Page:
McFarland’s wall installations read as a cross between an artist’s studio and a nineteenth-century laboratory. In the largest of three such groupings here, dozens of Polaroids, tiny cyanotypes, and gelatin silver and ink-jet prints are either framed, affixed to the wall with sewing pins, or housed in handmade paper boxes. In a side gallery, the installation Waterfalls, 2007–17, includes forty-four different images of waterfalls. Another unnamed group features photographs of landscapes or objects made to look like the natural world (his moon images fascinate), then pictures of those pictures, seemingly ad infinitum. This multitude represents a spectrum of distance from primary experience. The copies point in two directions at once: to their own singularity (many are unique prints) and to the original experience that they aim to recreate. In the era of fake news, these images underscore the importance and elusiveness of truth. As Samantha Power, the former US ambassador to the UN, wrote in the New York Times, Americans increasingly question “whether objective facts exist at all,” cautioning that “the sense of an epistemological free-for-all provides an opening to all comers.” In photography, if not politics, we are right to pursue the question of objectivity, especially in images that seem to depict a land open for the taking and receptive to any fantasy that we might subject it to.

Kim Beil

Tania Bruguera

Yerba Buena Center for the Arts
701 Mission Street
June 16–October 29

Tania Bruguera, Tatlin’s Whisper #6 (Havana Version), 2009, mixed media, dimensions variable.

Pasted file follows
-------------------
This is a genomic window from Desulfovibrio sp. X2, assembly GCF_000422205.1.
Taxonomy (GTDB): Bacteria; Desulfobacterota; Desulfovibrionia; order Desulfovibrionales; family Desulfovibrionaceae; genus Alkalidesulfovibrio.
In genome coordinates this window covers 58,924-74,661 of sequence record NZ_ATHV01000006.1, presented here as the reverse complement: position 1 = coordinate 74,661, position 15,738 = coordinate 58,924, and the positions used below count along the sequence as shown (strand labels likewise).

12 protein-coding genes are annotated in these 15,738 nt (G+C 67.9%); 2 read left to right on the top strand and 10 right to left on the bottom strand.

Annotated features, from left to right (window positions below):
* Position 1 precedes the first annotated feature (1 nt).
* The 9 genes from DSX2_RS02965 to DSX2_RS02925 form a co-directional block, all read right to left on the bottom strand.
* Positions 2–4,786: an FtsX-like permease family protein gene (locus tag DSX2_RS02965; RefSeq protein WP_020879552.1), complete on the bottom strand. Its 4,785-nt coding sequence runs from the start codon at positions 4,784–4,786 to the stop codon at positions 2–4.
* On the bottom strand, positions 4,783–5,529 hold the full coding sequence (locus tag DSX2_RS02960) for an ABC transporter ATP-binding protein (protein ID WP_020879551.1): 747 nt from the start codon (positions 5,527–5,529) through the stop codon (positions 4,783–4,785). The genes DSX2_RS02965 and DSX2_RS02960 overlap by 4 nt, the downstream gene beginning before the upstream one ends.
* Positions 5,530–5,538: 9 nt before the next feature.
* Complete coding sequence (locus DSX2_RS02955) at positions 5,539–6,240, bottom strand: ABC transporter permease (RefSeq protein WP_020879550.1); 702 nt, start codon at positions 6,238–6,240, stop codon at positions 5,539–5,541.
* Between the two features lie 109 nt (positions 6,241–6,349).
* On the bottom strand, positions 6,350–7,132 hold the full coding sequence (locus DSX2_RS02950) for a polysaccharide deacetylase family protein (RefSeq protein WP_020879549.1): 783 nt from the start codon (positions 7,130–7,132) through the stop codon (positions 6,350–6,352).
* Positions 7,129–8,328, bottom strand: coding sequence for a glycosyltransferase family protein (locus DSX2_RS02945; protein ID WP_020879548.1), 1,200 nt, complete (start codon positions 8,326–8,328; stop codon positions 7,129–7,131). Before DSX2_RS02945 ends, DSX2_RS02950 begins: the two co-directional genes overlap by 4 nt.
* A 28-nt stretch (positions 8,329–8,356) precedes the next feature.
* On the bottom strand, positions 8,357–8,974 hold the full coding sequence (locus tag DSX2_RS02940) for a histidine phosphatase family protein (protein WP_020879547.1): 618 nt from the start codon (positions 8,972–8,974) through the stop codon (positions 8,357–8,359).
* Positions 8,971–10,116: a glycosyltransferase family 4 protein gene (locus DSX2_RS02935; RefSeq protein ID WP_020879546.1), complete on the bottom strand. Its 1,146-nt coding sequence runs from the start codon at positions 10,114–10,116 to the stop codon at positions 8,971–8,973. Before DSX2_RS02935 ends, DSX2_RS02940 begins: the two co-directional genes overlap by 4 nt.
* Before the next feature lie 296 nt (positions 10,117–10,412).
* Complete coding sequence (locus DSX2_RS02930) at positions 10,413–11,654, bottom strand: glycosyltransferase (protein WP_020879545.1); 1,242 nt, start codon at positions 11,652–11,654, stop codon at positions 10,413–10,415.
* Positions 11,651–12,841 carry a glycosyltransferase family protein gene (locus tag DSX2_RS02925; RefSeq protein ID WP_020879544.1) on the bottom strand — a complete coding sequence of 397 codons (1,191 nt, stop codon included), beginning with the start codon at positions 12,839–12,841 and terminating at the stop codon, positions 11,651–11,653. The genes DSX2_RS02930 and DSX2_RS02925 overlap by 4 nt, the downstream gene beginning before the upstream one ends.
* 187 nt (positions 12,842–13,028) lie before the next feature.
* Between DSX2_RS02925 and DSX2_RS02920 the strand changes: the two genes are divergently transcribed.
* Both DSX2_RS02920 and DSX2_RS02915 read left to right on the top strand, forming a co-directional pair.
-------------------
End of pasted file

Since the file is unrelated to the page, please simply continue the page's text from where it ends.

This survey of work created between 1985 and 2017 includes all of what Tania Bruguera calls her long-term projects, which intervene in a sustained way, sometimes for years, with artistic, civic, and economic institutions, to create real alternative models for how power is exercised and circulated. Such projects include Immigrant Movement International (IMI), 2010–, which has resulted in a working think tank, experimental lab for activist practices, and physical community space for refugees and immigrants.

Rather than merely document and circumscribe these activism-oriented performance works in the gallery, many have been updated for current political conditions. For example, IMI finds a new iteration in The Party of Migrant People’s Assembly, 2017, which curates new conversations with Bay Area organizations devoted to immigrants’ rights. Even more ambitiously, the museum has commissioned a fully functioning eight-week alternative art school in one of its main galleries: the Escuela de Arte Útil (School of Useful Art), 2017, organized by Bruguera, which expands and exemplifies her conception of an art that is pragmatic and mobilizing.